It’s hard to believe that February is almost upon us. The tinsels and lights of Christmas have all been packed away and already thoughts of the church year are turning towards Easter. Ash Wednesday is on 26th February and, with that, we enter into the Season of Lent.
The month of prayer for the parish in December was a wonderful experience for the parish. The Christmas Spaces, 12 hours of prayer on the Saturday before Christmas was very special. Over Lent, we will have three 2 hour periods of Bible Study and reflection. They will take place on a Saturday and will be hosted in each church of the Union.
Lent is a time of growth and spiritual rebirth – a time when traditionally we remember our Lord’s sojourn in the wilderness, from whence he emerged to begin his ministry in Galilee and beyond. We too, are called to follow our Lord’s example and allow the Holy Spirit to invigorate and refresh us on our Christian journey.
On the 29th February, a “Gift Grub” evening will be held at St. David’s National School. Essentially this is a bring and share meal, with entertainment. There will also be a chance to discover our own and each other’s gifts. More information will be distributed sooner to the time, but for now please keep the date in your diary.
The next day, 1st March 2020, we celebrate St. David’s day. The earliest record to the present building is in a document of 1212, when it was listed as one of the possessions of the Hospitalers of St. John of Jerusalem. It seems likely that the Anglo Norman barons, who built St. Davids built it on the site of a much earlier Christian establishment. Archdeacon Maurice de Burgh, who was rector of Naas in the 19th century, was of the opinion that St Patrick had first proclaimed the Gospel in Naas from where St. David’s now stands. St Patrick\’s Tripartite Life says that St Patrick, while passing from Tara, set up his tent on the green of the fort, to the east of the road, his well is to the north of the fort, where he in 448 baptised Dubglang’s two sons, Oilill and Illann, and Oillill’s two daughters, Moaghain and Fidelm. According to Paddy Behan all these places can still be traced. The fort or Dun is the north Moate. The road is the present Main street of Naas. Green or Faitche of Naas lies east of the Dun, i.e. the present St. David’s Church and burial ground. At the very least, we can be very certain that there was already a pre-exitisting church and grounds, prior to the church of St. David.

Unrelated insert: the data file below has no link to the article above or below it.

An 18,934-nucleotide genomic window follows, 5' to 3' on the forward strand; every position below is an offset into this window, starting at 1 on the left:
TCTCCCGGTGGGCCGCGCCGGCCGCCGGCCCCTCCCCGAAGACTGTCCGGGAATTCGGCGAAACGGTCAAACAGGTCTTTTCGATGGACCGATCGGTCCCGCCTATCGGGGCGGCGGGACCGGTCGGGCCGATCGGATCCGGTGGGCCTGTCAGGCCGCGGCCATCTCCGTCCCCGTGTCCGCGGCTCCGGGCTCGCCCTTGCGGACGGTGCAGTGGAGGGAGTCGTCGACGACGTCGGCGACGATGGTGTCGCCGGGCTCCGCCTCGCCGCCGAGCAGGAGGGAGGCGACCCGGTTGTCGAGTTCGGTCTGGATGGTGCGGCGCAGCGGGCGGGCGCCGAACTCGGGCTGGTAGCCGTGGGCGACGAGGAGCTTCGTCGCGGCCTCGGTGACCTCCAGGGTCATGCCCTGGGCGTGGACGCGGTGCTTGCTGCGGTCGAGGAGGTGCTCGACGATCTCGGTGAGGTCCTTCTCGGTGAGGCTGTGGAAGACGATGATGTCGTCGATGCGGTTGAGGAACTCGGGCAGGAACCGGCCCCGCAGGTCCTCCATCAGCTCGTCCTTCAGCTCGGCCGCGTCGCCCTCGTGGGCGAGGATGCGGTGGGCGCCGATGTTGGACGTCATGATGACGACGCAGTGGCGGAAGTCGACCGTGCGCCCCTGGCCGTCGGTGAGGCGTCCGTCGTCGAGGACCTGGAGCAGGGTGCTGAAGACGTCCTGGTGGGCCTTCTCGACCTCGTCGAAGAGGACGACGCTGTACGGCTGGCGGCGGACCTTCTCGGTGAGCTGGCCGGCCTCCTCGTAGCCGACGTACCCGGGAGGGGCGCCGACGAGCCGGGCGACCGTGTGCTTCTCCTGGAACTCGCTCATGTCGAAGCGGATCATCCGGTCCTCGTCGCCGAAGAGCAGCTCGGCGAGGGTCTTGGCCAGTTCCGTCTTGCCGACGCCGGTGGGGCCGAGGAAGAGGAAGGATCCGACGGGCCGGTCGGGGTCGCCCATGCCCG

On St. Davids day, we are not only celebrating St. David’s church , we are celebrating a Christian witness and ministry that extends to the time of St. Patrick. One can only imagine the many changes that have taken place during that time and the thousands of people that have found in St Davids their spiritual home. It is truly a humbling experience to remember that we enter a building and worship site that has been a centre of Christian witness for some 1400 years. That’s 1400 celebrations of Easter, Lent and Christmas, never mind the many thousands of baptisms, weddings and funerals. The tinsel of Christmas may be packed away, but the Christian hope remains strong and bright. As Jesus said, “a city set on a hill cannot be hid.” Thanks be to God, for all that he has so richly given us.
Your friend and Rector, Philip